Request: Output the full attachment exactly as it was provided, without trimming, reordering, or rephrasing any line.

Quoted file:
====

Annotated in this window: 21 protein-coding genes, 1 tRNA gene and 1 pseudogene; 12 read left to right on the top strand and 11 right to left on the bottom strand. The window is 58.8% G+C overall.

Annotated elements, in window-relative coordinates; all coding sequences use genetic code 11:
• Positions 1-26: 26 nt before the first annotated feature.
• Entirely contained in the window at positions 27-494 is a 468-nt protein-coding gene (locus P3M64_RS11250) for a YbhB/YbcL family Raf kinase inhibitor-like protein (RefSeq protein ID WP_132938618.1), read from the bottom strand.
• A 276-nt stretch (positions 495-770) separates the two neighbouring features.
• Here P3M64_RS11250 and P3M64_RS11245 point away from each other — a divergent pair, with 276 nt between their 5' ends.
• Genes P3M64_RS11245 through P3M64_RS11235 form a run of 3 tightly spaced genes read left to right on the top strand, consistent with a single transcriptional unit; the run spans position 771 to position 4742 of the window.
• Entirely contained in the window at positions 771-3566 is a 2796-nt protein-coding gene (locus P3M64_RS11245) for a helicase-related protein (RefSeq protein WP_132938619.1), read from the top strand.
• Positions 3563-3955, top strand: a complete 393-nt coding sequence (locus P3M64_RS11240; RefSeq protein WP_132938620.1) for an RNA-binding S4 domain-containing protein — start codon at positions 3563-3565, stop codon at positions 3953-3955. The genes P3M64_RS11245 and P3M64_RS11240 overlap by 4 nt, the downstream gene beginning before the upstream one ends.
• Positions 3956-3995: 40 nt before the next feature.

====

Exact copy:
Annotated in this window: 21 protein-coding genes, 1 tRNA gene and 1 pseudogene; 12 read left to right on the top strand and 11 right to left on the bottom strand. The window is 58.8% G+C overall.

Annotated elements, in window-relative coordinates; all coding sequences use genetic code 11:
• Positions 1-26: 26 nt before the first annotated feature.
• Entirely contained in the window at positions 27-494 is a 468-nt protein-coding gene (locus P3M64_RS11250) for a YbhB/YbcL family Raf kinase inhibitor-like protein (RefSeq protein ID WP_132938618.1), read from the bottom strand.
• A 276-nt stretch (positions 495-770) separates the two neighbouring features.
• Here P3M64_RS11250 and P3M64_RS11245 point away from each other — a divergent pair, with 276 nt between their 5' ends.
• Genes P3M64_RS11245 through P3M64_RS11235 form a run of 3 tightly spaced genes read left to right on the top strand, consistent with a single transcriptional unit; the run spans position 771 to position 4742 of the window.
• Entirely contained in the window at positions 771-3566 is a 2796-nt protein-coding gene (locus P3M64_RS11245) for a helicase-related protein (RefSeq protein WP_132938619.1), read from the top strand.
• Positions 3563-3955, top strand: a complete 393-nt coding sequence (locus P3M64_RS11240; RefSeq protein WP_132938620.1) for an RNA-binding S4 domain-containing protein — start codon at positions 3563-3565, stop codon at positions 3953-3955. The genes P3M64_RS11245 and P3M64_RS11240 overlap by 4 nt, the downstream gene beginning before the upstream one ends.
• Positions 3956-3995: 40 nt before the next feature.